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News of the week
– by D+C / E+Z
Öcalan wants PKK to lay down arms
The jailed leader of the Kurdistan Workers’ Party (PKK), Abdullah Öcalan, has called for an end of the group’s armed struggle in Turkey. In a statement read by a Kurdish MP in a news conference, Öcalan urged his followers to convene a conference in spring with the goal of laying down its arms. He called the step “historic” and a “democratic solution”. Turkey is “closer than ever to peace”, Öcalan said.
The PKK – labelled a terrorist organisation by Turkey, the EU and the USA – has been fighting an armed struggle for a Kurdish homeland in Turkey’s south-east for 30 years. More than 40,000 people, mostly Kurds, have died. Öcalan was captured in 1999 and originally sentenced to death. He is now serving a lifetime in prison in an island off Istanbul.
The call for disarmament follows two-year talks between the government and Öcalan aimed at resolving the conflict peacefully. Turkish prime minister Ahmet Davutoğlu welcomed Öcalan’s announcement and said the road was now open for a “discourse of democracy”
Sources: Today’s Zaman, BBC
Ebola death toll could be much higher than estimated
The Ebola epidemic in West-Africa seems to be contained but with a death toll probably much higher than thought. Mohammed El-hadj Assy, secretary general of the Red Cross, told an international conference in Brussels that people on the ground were called to bury 14,000 bodies. Official estimates assumed 9,000 victims.
Even though there are relatively few new infections now, experts call on the international community not to scale down aid but to help rebuild the affected nations. The presidents of the three worst-hit countries, Sierra Leone, Liberia and Guinea, discussed the next steps with representatives of the EU and the IMF. Ellen Johnson Sirleaf, the Liberian president, said that recovery from the epidemic would require “significant resources, perhaps even a Marshall plan”. Primary healthcare systems might be one initial beneficiary.
Sources: The Guardian, Cidrap
Egypt’s parliamentary elections postponed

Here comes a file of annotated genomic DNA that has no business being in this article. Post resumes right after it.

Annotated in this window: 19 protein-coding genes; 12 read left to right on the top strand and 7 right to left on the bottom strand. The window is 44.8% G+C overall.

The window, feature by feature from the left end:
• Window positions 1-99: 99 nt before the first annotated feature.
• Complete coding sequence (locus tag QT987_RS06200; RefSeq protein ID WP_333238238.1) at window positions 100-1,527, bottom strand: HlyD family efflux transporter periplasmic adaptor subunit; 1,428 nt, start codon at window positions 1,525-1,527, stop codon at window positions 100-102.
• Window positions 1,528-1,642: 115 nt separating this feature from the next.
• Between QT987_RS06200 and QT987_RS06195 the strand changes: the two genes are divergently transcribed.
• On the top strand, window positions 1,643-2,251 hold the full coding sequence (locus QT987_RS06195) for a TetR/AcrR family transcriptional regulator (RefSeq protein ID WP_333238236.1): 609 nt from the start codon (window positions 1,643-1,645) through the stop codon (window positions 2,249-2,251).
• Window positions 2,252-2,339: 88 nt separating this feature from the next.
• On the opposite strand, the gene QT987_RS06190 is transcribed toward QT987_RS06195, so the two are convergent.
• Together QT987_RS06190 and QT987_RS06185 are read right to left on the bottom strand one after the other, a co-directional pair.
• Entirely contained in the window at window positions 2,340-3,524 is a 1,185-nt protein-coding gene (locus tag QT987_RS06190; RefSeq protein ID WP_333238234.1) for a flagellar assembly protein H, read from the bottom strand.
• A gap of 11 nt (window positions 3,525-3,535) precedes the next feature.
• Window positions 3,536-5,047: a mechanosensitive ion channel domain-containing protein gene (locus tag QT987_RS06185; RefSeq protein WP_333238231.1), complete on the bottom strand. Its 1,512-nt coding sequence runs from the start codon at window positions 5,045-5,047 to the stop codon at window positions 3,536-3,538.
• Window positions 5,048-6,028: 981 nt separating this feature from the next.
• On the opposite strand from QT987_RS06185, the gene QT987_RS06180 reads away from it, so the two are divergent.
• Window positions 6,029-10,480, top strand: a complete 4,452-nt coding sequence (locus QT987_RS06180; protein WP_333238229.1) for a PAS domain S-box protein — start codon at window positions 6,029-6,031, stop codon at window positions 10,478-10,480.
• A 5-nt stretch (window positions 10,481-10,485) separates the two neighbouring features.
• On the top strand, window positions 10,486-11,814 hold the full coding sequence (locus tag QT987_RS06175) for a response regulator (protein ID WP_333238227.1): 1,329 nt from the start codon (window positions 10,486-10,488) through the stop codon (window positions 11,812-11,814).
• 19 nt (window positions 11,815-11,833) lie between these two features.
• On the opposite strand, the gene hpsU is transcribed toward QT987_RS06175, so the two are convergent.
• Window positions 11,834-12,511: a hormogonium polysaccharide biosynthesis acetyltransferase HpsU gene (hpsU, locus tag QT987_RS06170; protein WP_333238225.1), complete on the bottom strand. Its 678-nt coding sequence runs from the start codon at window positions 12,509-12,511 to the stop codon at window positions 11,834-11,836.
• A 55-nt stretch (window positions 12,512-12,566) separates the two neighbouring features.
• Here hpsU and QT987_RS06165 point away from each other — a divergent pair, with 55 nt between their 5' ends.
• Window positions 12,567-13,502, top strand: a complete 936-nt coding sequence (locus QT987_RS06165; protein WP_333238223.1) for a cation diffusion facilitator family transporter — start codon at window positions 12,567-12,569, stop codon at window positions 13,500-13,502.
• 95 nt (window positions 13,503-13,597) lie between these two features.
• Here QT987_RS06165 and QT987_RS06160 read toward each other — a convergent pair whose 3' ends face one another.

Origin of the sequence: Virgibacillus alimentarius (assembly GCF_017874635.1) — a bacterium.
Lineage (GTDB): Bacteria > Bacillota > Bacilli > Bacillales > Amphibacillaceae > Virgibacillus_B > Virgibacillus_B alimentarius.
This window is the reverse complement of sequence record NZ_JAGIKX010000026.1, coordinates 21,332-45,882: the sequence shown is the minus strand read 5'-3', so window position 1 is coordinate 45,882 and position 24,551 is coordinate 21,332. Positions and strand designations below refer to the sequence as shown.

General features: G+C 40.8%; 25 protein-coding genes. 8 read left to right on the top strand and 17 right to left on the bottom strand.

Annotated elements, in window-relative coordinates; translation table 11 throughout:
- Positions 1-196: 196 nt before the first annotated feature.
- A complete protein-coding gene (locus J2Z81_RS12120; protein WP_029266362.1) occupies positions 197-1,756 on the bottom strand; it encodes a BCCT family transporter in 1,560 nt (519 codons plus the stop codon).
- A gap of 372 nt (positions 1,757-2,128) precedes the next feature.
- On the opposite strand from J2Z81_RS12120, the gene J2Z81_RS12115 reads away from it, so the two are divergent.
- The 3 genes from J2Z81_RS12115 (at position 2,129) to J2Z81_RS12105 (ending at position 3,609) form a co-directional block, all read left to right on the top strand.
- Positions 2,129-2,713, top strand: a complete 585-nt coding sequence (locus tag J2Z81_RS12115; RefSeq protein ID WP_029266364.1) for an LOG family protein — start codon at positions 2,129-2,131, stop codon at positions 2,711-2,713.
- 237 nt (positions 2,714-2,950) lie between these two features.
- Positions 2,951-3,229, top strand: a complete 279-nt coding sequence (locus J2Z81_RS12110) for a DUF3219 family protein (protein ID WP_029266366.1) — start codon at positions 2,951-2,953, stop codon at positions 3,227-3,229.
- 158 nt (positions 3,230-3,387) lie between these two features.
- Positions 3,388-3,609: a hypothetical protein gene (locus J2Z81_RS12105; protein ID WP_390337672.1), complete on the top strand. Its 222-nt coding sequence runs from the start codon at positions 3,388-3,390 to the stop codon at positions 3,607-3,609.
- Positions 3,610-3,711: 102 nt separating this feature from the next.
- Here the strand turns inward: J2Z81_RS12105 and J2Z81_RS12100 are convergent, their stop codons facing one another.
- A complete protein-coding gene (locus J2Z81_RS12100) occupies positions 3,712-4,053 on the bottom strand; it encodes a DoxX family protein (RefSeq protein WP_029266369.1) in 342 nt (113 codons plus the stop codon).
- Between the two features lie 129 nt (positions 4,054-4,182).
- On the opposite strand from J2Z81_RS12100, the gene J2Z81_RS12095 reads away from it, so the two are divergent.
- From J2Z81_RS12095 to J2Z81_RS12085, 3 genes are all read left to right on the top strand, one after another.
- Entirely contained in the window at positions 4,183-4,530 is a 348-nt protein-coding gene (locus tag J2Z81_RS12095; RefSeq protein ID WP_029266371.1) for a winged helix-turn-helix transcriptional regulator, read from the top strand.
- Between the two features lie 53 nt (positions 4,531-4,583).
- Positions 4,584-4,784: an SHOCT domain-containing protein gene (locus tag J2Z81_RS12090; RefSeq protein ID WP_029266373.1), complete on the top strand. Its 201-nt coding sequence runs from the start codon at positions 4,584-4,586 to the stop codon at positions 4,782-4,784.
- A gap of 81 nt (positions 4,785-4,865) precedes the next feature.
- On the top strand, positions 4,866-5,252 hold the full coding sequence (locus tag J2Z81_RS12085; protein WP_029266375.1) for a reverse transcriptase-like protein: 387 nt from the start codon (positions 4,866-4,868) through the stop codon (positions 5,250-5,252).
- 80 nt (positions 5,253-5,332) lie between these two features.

The Supreme Court in Egypt has delayed the parliamentary elections that were scheduled for this month. It ruled that parts of the election law, concerning the set-up of the electoral districts, were unconstitutional. The vote had been due to start on 21 March and run into April. The electoral commission is now working on a new timetable while the unconstitutional law is being redrafted.
The election will be the first parliamentary ballot since 2013, when army chief Abdel Fattah al-Sisi overthrew Muslim Brotherhood president Mohamed Morsi. After Morsi’s ouster, Sisi announced plans for a new constitution, to be followed by presidential and parliamentary elections. The new constitution was adopted in January 2014, and Sisi was elected President in May.
Sources: Los Angeles Times, Middle East Eye, BBC
Khmer Rouge Tribunal charges two more suspects
The international co-investigating judge at the Khmer Rouge Tribunal in Cambodia has surprisingly charged two additional suspects. The move was not backed by his Cambodian counterpart. The suspects are Meas Muth, an ex-navy commander, and Im Chaem, a female former district official. They were charged in absentia. Both allegedly committed crimes against humanity during the Khmer Rouge regime in the 1970s. Cambodian judges outnumber their UN-appointed counterparts on the hybrid tribunal and can vote down a move to formally indict the pair at a later stage.
Cambodia’s prime minister Hun Sen has repeatedly stated that he does not want any additional subjects to be tried in the court that is officially called Extraordinary Chambers in the Court of Cambodia (ECCC). Only three perpetrators were sentenced so far; another trial against two of them is ongoing. Meas Muth and Im Chaem are part of case 003 and 004 respectively, which are under investigation. The Khmer Rouge Tribunal was inaugurated in 2006 and is officially tasked with prosecuting the most senior leaders and those most responsible of the atrocities committed under Pol Pot’s regime.
Sources: ECCC, AFP
BBC documentary about gang rape banned in India
India has banned a documentary about the 2012 gang rape and murder of a student that had made headlines worldwide. The film called India’s Daughter features an interview with one of the perpetrators, Mukesh Singh, in jail. The rapists, who was sentenced to death, appears unrepentant and blames the victim. India’s home minister Rajnath Singh justified the ban of the broadcast with the allegation that the British film-maker Leslee Udwin had flouted the conditions under which permission was given to interview Singh inside Delhi’s central jail. She denies that.
Public opinion in India is divided over the question if India’s Daughter should be broadcast. Some women’s-rights activists say that the rapist should not be given a platform to air his misogynist views. Others view the documentary as an eye-opener for Indian society. The family of the student, who was brutally raped by five men on a bus in Delhi and died two weeks later of her injuries, backs the film. The BBC quotes the father as saying everybody should watch it.
After the ban, the BBC aired the documentary on Wednesday in the UK, four days earlier than scheduled. Since then it is available on Youtube and has been watched and shared by many Indians.
Sources: BBC, The Guardian
These items were compiled by Katja Dombrowski on the basis of international media coverage.